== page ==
• You’ll have life insurance soon with a new employer. Starting a new job? If you’ll be enrolling in group life insurance or purchasing supplementary insurance through your employer, ART could bridge the gap in the meantime.
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When you should explore other options

On the other hand, you might want to avoid annual renewable term life insurance if:

  • You’re older, or have health issues. With ART, your premiums will rise as you age, and may become unaffordable. If you go with traditional term life insurance, your premiums won’t change for the life of the policy.
  • You’re over the maximum age that you can renew your policy. You can renew your policy each year up to a certain age, and that age varies by state. After that, you’ll need to explore other life insurance options.
  • You need life insurance for long-term needs. If you’re buying life insurance to cover long-term debts or expenses, it will be much cheaper in the long run to buy a term or permanent policy.
  • You’re on a budget. Since the premiums rise year-over-year, ART policies are not the most affordable option. If you’re on a budget, you might be better off buying a regular term life policy with level premiums. That way, you know exactly how much you’ll pay each month or year for coverage.

Insurability period, explained

When you apply for an annual renewable term life policy, you’ll lock in an “insurability period” which lasts anytime between five and 30 years. This means you can renew your policy annually with no proof of insurability (i.e. no questions asked).

Your insurability period is hinged on your age. Each state has a maximum age limit for ART policies. For example, it’s 80 in New York. So if you’re 60 and living in the Empire State, you’ll be able to apply for an insurability period of up to 20 years.

How to get annual renewable term life insurance

The process is much the same as applying for any other type of life insurance:

  1. Research life insurance carriers, and compare policy features and riders.
  2. Get quotes from a handful of your top providers.
  3. Choose the best policy and select an insurability period.
  4. Apply for coverage.
  5. Pay your annual premium.
  6. Each year, decide whether or not you want to renew your ART policy.

Cost of annual renewable term life insurance

When calculating your premium, your insurer will assess the risk of you dying that year. The longer you have the policy, the higher those chances are — which is why ART policies can get very expensive as you age.

Your insurer will give you a “schedule of premiums” chart. This maps out the maximum possible premium you can be charged each year, so you can avoid any major surprises. They’ll then tell you the exact amount you’ll need to pay each year at renewal time.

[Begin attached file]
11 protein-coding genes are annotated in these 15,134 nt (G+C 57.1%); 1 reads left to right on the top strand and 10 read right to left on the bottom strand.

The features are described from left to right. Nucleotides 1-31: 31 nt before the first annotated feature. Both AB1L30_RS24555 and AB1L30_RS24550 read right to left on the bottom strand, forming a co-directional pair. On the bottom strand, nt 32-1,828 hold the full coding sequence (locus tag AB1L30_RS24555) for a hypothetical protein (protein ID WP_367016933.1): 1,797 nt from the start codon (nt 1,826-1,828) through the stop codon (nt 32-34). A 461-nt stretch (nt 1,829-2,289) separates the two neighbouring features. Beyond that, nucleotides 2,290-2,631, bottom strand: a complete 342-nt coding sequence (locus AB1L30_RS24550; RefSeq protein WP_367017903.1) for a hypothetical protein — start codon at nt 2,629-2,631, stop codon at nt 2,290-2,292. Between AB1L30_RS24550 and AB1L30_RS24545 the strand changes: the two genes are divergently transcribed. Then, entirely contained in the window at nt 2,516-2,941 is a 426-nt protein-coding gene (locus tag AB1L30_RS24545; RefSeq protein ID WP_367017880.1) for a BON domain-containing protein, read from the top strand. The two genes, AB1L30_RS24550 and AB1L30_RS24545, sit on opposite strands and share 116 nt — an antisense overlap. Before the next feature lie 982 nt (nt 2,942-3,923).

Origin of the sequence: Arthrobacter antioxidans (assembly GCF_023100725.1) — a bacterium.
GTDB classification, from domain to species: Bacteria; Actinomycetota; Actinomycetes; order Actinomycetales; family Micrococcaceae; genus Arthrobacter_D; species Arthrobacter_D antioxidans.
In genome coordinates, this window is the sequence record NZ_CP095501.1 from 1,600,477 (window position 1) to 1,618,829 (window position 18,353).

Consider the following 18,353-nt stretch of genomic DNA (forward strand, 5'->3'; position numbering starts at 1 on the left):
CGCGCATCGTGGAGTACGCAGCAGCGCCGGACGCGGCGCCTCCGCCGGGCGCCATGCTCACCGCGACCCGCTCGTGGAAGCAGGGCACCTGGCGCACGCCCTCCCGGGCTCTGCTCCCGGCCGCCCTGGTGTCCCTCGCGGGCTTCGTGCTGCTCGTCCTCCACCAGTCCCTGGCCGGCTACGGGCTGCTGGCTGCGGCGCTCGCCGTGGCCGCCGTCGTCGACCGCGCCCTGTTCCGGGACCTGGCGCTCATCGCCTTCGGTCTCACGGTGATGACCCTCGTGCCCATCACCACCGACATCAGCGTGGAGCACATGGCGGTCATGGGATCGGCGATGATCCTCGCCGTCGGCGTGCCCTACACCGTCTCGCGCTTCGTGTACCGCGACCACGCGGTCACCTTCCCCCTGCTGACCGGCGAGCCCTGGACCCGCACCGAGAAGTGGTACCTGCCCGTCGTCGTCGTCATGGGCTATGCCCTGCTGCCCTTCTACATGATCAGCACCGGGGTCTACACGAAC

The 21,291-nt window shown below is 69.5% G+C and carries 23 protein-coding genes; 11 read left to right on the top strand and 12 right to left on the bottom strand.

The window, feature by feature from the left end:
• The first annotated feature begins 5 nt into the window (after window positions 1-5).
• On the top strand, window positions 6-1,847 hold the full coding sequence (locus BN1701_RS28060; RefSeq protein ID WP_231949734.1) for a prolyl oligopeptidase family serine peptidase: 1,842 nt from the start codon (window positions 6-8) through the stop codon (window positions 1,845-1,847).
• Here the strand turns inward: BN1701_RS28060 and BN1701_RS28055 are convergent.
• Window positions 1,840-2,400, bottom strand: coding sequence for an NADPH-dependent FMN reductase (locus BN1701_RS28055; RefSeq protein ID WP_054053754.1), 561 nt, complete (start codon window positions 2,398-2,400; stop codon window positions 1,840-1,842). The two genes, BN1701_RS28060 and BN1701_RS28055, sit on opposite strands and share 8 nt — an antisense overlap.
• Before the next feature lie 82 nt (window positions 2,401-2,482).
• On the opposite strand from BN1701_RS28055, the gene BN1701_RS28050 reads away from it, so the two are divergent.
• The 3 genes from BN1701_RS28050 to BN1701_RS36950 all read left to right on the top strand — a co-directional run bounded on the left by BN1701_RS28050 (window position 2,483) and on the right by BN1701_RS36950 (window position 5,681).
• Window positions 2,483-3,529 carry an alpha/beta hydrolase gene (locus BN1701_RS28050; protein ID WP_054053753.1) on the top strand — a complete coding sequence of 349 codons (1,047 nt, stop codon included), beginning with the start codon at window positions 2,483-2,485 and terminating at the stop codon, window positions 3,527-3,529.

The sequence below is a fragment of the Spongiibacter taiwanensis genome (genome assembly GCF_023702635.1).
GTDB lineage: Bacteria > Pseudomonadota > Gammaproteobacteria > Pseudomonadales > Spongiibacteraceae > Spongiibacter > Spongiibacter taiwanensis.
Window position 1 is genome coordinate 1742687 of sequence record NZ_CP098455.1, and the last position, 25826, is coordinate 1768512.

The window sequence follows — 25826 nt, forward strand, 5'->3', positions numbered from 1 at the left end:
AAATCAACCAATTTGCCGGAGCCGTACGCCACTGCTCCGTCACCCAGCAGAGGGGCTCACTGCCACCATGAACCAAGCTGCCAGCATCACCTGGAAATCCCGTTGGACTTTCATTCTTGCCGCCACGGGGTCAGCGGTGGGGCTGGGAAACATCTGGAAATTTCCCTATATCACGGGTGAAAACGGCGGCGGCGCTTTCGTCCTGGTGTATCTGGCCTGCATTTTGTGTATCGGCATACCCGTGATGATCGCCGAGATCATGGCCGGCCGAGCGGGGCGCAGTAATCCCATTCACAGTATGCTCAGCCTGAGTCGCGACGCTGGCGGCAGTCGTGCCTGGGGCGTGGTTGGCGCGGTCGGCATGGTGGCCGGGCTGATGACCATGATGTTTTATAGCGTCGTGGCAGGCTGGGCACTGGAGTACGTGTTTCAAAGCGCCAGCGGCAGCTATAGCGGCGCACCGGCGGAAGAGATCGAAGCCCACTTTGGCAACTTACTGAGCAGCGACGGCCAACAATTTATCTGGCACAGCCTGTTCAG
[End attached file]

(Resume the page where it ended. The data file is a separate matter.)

If you’re young, healthy and only need life insurance for a short period, annual renewable term life may be a cost-effective option. But otherwise, you might end up paying more in premiums than you would have if you purchased a traditional term life policy.

Alternatives to annual renewable term policies

If ART doesn’t meet your needs, these are your other term life options:

  • Level term life insurance. The most popular term policy, level term offers protection for a set period of time, like 5, 10, 15, 20, 25 or 30 years. It’s predictable: You’ll pay the same amount of money each month until the term expires, and if you die, your beneficiaries will receive a guaranteed death benefit.
  • Decreasing term life insurance. Like level term, decreasing term life insurance has stable premiums, but the death benefit gradually decreases — either monthly or annually — over the life of the policy. The terms usually range between one and 30 years, and most people buy this coverage when they know their need for life insurance will decrease as time goes on.
  • Laddering term policies. Also known as “layering,” this strategy involves buying multiple term policies of different lengths to match your financial obligations. For example, if you have young children and a 30-year mortgage, you might buy a 20-year term life policy to carry your kids through college, and a 30-year policy to cover your mortgage. That way, if you die, your family will be free from those debts and expenses.

Bottom line

Think of annual renewable term life insurance as a one-year contract. You can renew your policy each year until the insurability period is up. But the longer you renew, the more costly it becomes.

Unless you have short-term needs, it’s worth comparing term life insurance providers.

Frequently asked questions